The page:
Rib Sandwich prepared to your liking. And don't
forget about our "Warehouse Clearance" nearly
Y price on Liquor, Beer and House Wines, 2-6 p.m.
Monday-Friday and 10-12 p.m. every Night but

Sunday.

,S OKES Shr
G44' fA'0i
60

By James Mohn
Individuals devoted to archaeology,
the arts, or ancient history should not
miss the exhibit currently featured at
the Kelsey Museum of Archaeology
that will continue through Dec. 20.
Entitled, "Wonderous Glass-Reflec-
tions on the World of Rome," the
exhibit delineates the evolution of
glassmaking, emphasizing the cultural
importance of this historic art from its
origins in Mesopotamia through the
downfall of the Roman Empire.
MOST OF the pieces in the museum's
collection of glass were taken from the
University's recent excavation at
Karanis, Egypt, and are considered to
be splendid examples of ancient
domestic glassware.
"The exhibit's primary importance is
that unlike most collections of Roman
glass, (the museum's) was not extrac-
ted from a burial site," said Gail Hof-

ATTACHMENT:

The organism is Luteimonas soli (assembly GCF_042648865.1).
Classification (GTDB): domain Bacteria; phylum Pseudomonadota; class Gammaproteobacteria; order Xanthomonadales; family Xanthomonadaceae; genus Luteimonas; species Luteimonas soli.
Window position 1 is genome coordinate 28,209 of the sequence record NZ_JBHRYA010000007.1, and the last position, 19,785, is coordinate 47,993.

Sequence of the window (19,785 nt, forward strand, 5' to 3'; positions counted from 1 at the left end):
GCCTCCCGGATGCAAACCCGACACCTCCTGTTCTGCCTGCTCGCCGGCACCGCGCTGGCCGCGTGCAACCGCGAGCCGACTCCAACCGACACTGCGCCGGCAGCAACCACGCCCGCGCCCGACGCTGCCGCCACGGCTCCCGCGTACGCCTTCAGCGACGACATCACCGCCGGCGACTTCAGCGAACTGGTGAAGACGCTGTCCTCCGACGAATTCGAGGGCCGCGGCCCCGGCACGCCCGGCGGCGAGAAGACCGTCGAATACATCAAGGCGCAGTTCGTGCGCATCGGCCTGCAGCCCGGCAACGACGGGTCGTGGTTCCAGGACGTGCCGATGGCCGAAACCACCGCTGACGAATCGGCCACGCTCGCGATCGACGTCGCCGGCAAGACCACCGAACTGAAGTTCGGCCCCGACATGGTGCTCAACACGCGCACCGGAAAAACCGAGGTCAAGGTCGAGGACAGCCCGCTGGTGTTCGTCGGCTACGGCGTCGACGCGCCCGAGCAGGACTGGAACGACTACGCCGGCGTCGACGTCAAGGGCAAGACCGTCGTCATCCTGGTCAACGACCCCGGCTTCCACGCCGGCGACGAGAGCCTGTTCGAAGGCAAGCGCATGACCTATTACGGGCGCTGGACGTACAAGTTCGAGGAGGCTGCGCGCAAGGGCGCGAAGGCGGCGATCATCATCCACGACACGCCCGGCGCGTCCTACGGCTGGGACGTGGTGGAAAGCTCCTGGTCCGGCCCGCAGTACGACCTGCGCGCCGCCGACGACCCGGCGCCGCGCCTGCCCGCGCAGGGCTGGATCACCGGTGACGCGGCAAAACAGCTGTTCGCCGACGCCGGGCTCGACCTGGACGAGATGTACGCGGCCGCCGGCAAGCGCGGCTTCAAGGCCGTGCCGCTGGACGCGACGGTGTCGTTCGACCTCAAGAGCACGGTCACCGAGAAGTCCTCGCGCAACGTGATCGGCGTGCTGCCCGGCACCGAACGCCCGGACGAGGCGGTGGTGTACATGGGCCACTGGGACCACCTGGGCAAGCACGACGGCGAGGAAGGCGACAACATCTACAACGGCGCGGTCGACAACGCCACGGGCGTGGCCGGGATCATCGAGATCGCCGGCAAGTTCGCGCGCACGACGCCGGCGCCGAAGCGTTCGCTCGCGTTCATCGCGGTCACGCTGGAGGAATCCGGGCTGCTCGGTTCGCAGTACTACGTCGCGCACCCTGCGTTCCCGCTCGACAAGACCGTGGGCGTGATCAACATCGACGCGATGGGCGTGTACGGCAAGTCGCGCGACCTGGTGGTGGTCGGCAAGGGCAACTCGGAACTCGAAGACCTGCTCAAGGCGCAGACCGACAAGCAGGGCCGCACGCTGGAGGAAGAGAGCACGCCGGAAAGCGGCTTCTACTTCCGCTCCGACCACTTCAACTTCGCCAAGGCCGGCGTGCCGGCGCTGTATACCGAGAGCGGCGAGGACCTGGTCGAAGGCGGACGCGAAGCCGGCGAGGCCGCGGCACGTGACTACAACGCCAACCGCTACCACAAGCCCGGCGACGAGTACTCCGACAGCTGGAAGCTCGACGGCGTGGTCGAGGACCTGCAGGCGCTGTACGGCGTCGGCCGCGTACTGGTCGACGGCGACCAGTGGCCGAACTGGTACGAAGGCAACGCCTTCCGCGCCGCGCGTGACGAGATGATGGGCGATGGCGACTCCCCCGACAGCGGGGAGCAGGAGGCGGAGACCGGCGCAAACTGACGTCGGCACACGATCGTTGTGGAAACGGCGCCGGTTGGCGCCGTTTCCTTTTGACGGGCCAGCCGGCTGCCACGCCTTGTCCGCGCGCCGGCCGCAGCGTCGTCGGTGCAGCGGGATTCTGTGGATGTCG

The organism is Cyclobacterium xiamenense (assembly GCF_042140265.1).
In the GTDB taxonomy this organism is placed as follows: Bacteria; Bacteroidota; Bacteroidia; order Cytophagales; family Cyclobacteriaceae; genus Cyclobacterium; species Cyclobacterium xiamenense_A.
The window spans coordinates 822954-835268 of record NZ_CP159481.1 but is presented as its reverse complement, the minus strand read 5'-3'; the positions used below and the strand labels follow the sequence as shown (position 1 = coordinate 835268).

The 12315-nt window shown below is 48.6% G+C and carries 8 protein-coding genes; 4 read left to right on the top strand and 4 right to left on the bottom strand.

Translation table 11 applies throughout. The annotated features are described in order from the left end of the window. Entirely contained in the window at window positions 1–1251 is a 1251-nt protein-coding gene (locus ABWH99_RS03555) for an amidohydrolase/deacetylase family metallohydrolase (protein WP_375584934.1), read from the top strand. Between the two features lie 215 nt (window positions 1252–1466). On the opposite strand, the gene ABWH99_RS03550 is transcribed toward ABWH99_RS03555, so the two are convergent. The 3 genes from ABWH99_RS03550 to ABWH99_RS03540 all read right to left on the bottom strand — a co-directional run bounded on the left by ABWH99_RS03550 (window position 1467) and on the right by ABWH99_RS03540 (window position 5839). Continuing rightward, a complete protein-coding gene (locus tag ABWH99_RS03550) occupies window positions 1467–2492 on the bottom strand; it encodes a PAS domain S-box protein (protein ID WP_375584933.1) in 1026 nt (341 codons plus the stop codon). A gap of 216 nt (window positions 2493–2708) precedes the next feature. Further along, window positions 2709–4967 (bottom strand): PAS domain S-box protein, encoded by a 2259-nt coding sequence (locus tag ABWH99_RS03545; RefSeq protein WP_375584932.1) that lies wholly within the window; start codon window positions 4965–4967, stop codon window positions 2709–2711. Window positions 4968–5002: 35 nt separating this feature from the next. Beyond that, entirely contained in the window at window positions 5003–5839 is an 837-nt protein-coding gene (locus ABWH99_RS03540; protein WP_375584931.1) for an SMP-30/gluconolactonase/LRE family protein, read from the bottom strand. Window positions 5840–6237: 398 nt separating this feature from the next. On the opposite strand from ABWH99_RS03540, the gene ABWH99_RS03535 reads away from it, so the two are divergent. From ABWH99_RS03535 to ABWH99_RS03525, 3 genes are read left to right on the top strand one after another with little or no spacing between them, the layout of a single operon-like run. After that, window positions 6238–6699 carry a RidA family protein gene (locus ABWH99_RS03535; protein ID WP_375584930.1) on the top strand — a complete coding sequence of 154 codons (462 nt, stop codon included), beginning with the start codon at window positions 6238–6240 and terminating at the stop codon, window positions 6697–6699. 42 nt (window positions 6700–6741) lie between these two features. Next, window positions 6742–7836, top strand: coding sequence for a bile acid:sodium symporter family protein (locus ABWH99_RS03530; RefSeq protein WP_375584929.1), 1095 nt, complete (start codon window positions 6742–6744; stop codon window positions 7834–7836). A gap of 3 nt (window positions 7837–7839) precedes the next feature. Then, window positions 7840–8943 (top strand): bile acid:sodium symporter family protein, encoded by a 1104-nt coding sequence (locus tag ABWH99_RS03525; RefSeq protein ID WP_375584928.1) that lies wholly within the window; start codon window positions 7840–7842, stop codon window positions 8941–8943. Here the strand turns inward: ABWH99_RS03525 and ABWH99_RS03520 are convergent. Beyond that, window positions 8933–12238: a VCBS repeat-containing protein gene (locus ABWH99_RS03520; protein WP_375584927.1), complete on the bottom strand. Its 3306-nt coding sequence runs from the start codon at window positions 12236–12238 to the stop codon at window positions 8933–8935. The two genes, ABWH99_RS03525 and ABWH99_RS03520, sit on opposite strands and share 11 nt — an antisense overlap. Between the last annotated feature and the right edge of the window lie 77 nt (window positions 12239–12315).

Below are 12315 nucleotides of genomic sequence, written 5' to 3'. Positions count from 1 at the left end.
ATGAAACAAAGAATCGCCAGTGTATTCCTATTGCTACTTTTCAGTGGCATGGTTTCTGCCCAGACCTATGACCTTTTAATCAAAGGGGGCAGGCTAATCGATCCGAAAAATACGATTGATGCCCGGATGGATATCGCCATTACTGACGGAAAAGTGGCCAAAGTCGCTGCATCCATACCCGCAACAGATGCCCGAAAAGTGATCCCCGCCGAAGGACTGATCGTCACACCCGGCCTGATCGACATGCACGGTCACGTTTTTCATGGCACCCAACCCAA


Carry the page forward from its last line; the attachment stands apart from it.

fmann, a University Ph.D. candidate in
classical studies.
"Instead, the objects were excavated
from the city of Karanis, meaning that
the objects give clear idications of the

domesticiuses of glassrather than its
ceremonial uses," Hoffmann said.
NUMEROUS decanters, stemmed
wine glasses, and dinnerware were
found at the excavation. The condition
of the antiquities is outstanding, and
Hoffmann noted that the excavation is
also "a significant find" because the
glass "was remarkably preserved."
. The exhibit shows several methods of
glassmaking and decorating. During
Rome's political domination of Egypt
and Syro Palestine, the free-blowing
method was discovered in local glass
workshops. The museum's collection of
free-blown glass demonstrates the
graceful symmetry and plastic elegan-
ce Roman glass artists were capable of
achieving.
The exhibit also displays several ob-
jects exemplifying the Roman
glassmaker's ability to employ
decorative techniques. Displayed are
examples of the facet-cutting, the
cameo, and the diatretum methods.
THE DIATRETUM method,
represented by an elegant piece loaned
See GLASS; Page 20

-----------

RESTAIR4NT & TAIR
3965 South State Road at Ellsworth, 994-3737
- - --

__..

4 .

tin.=s

., a s n a . c a p e .
Y M dW $ fi 9F ! ! 3k' t i =' iFk W '?! *3 s#.:* wd' - . .. .. av

I.._ .4- S'* . m ... _. __ _ _leIt i.t a l- * t-.. a a- a 4 . -- -4

Back to Top

© 2021 Regents of the University of Michigan